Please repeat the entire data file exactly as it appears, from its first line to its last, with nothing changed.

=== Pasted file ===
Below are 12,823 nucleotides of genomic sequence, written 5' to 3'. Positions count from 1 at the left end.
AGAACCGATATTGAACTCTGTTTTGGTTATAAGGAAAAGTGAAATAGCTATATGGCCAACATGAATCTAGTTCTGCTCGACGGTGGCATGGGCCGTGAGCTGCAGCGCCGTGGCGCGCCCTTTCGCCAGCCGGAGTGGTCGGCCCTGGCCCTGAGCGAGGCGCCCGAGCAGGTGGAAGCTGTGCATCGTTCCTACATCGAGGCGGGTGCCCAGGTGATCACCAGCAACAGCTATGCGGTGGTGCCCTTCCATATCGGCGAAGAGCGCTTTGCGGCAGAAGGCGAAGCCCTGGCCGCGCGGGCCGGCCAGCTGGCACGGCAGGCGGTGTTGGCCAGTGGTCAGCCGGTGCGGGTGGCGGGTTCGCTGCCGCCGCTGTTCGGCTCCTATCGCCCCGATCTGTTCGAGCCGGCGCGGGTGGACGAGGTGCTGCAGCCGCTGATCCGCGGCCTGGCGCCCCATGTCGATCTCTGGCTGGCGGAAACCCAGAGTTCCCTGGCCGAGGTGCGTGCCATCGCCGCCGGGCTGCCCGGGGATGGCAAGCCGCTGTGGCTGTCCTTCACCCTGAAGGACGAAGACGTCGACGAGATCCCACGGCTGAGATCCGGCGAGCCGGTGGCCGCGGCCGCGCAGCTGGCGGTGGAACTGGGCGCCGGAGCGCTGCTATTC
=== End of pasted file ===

Below are 12,823 nucleotides of genomic sequence, written 5' to 3'. Positions count from 1 at the left end.
AGAACCGATATTGAACTCTGTTTTGGTTATAAGGAAAAGTGAAATAGCTATATGGCCAACATGAATCTAGTTCTGCTCGACGGTGGCATGGGCCGTGAGCTGCAGCGCCGTGGCGCGCCCTTTCGCCAGCCGGAGTGGTCGGCCCTGGCCCTGAGCGAGGCGCCCGAGCAGGTGGAAGCTGTGCATCGTTCCTACATCGAGGCGGGTGCCCAGGTGATCACCAGCAACAGCTATGCGGTGGTGCCCTTCCATATCGGCGAAGAGCGCTTTGCGGCAGAAGGCGAAGCCCTGGCCGCGCGGGCCGGCCAGCTGGCACGGCAGGCGGTGTTGGCCAGTGGTCAGCCGGTGCGGGTGGCGGGTTCGCTGCCGCCGCTGTTCGGCTCCTATCGCCCCGATCTGTTCGAGCCGGCGCGGGTGGACGAGGTGCTGCAGCCGCTGATCCGCGGCCTGGCGCCCCATGTCGATCTCTGGCTGGCGGAAACCCAGAGTTCCCTGGCCGAGGTGCGTGCCATCGCCGCCGGGCTGCCCGGGGATGGCAAGCCGCTGTGGCTGTCCTTCACCCTGAAGGACGAAGACGTCGACGAGATCCCACGGCTGAGATCCGGCGAGCCGGTGGCCGCGGCCGCGCAGCTGGCGGTGGAACTGGGCGCCGGAGCGCTGCTATTC